Abu Bakr Muhammad ibn al-Abbas al-Khwarizmi

Abū Bakr Muḥammad b. al-ʿAbbās al-Khwarizmi (934 – Nishapur, 1002) was a poet and writer in the Arabic language. He gained patronage variously in the courts of Aleppo (with Sayf al-Dawla), Bukhara (with vizier Abu Ali Bal'ami ), Nishapur (praising its emir, Ahmad al-Mikali), Sijistan (under Tahir ibn Muhammad), Gharchistan, and Arrajan (with Sahib ibn Abbad).[1]

According to Charles Pellat,

The critics agree in considering al-K̲h̲wārazmī as one of most knowledgeable authorities on the Arabic language amongst the ʿAd̲j̲am. He was further considered an authority on genealogies, but was above all famed for his prodigious memory, which allowed him, according to an anecdote recorded by many of his biographers, to know by heart a vast number of poems and to transform himself into a teacher of literature. Naturally, he wrote poetry, which has been judged rather severely by his critics; he nevertheless left, besides a dīwān, a collection of Rasāʾil which made him famous. One can therefore consider him as a letterwriter of talent, addressing these to great men, princes, viziers, commanders, scholars and officials on the most diverse, and often the most banal, subjects; the documentary value of these letters is by no means insignificant. They reflect a considerably disturbed life and are written in a rhymed prose embellished with all the rhetorical devices, but in a personal style which is, every thing considered, simpler than that of his great adversary Badīʿ al-Zamān.[1]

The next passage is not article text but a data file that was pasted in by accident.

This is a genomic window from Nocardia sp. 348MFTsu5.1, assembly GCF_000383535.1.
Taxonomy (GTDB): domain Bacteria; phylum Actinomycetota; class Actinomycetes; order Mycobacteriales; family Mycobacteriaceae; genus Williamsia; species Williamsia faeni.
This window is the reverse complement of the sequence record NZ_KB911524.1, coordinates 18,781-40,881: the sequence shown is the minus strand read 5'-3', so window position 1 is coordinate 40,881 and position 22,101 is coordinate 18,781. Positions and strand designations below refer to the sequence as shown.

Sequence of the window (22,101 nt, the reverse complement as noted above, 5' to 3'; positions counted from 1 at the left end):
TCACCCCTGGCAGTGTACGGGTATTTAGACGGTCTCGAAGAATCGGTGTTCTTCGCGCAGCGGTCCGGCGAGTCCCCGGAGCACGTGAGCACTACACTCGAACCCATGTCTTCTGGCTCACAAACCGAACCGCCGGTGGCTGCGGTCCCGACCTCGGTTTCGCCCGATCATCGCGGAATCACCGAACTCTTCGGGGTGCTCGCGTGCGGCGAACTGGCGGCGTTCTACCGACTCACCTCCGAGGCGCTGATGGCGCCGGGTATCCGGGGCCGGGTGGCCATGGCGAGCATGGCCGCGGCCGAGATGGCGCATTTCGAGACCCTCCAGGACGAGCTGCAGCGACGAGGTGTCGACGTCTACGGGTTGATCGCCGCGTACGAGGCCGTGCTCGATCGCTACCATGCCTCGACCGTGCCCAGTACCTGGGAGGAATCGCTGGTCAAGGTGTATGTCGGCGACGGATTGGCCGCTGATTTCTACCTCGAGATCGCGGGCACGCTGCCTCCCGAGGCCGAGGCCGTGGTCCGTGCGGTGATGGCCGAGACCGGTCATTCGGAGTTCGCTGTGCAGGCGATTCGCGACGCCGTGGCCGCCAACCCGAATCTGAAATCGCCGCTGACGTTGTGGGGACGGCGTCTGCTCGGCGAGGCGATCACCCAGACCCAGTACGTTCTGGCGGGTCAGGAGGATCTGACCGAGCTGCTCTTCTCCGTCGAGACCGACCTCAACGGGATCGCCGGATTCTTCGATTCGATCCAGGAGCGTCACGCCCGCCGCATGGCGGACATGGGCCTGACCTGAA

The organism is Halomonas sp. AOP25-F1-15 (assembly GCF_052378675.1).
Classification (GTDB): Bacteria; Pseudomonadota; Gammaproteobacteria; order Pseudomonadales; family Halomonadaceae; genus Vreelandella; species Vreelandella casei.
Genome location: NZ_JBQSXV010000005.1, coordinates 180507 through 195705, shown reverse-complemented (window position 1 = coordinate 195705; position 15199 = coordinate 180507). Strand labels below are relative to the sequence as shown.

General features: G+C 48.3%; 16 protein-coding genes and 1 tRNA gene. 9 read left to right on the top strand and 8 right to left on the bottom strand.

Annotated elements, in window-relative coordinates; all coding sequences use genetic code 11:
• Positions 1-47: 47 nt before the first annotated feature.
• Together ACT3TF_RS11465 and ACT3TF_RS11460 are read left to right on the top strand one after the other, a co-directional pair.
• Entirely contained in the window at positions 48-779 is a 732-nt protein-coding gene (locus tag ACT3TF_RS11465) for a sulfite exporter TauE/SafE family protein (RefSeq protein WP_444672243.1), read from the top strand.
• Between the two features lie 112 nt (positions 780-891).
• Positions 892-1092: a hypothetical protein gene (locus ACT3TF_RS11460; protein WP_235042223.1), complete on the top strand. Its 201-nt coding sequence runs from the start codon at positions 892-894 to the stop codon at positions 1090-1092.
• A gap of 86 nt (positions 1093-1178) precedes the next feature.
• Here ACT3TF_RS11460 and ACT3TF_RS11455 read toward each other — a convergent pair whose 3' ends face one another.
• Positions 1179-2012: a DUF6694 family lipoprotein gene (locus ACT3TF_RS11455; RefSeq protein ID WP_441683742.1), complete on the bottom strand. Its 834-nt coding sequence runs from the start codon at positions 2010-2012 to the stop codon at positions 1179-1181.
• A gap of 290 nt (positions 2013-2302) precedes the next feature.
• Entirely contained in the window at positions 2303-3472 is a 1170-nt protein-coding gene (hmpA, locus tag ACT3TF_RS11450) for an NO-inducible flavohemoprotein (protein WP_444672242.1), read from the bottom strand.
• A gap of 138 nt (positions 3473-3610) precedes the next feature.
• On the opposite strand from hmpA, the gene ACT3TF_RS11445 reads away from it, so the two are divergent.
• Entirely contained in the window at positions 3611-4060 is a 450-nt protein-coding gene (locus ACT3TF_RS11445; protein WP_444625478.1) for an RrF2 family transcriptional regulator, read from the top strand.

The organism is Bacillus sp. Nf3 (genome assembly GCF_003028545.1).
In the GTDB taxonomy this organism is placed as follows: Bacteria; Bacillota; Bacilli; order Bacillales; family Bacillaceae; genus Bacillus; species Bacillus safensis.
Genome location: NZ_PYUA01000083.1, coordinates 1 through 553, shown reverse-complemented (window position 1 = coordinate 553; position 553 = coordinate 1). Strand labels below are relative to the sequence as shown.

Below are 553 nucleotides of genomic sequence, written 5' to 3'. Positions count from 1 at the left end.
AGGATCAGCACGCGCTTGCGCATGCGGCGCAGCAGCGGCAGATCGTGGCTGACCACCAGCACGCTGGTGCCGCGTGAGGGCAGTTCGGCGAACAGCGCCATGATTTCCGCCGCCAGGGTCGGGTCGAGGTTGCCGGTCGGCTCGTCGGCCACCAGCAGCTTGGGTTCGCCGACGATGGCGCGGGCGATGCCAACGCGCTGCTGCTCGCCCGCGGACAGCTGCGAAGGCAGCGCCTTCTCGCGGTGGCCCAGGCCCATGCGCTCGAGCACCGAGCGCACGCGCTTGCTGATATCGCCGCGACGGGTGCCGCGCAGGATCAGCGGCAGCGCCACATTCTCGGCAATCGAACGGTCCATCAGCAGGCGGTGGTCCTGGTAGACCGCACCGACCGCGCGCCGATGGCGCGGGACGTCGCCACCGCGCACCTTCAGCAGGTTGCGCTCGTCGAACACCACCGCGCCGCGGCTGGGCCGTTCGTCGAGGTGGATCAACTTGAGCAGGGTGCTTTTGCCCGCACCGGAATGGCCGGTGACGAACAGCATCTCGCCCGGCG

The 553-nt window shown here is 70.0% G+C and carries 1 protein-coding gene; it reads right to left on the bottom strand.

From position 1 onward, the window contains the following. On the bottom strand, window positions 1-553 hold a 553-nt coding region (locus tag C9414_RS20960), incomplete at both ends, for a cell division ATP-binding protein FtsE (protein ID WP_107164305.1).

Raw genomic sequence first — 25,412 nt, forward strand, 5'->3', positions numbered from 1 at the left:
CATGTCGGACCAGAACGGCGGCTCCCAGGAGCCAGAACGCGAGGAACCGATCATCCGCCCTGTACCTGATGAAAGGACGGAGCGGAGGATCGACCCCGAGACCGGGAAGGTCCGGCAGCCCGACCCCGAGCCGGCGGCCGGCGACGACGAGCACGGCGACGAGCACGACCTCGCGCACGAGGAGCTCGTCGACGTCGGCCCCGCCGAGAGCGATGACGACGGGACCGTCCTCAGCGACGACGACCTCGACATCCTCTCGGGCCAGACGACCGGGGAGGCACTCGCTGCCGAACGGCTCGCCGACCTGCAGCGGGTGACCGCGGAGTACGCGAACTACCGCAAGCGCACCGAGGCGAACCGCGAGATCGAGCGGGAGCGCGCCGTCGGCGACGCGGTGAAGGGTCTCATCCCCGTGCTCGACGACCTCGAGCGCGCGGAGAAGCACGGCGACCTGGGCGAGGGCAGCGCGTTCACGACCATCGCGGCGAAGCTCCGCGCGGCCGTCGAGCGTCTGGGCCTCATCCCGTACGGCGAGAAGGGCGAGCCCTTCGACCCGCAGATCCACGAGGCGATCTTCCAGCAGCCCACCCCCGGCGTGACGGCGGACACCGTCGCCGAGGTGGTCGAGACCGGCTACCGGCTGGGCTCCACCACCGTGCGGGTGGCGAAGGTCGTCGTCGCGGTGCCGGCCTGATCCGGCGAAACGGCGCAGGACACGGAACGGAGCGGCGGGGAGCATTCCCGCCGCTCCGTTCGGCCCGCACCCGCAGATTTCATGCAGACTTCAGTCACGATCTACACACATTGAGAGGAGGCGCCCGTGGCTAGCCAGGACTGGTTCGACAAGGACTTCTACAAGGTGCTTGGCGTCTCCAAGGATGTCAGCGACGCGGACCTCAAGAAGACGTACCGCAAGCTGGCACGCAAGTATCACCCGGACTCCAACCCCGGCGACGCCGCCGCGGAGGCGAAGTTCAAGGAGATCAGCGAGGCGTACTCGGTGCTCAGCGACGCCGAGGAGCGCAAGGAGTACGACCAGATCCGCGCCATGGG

ReferencesEdit

  1. ^ a b Pellat, Ch. (1971). "Ibn Lankak". In Lewis, B.; Ménage, V. L.; Pellat, Ch. & Schacht, J. (eds.). The Encyclopaedia of Islam, New Edition, Volume III: H–Iram. Leiden: E. J. Brill. p. 854. OCLC 495469525..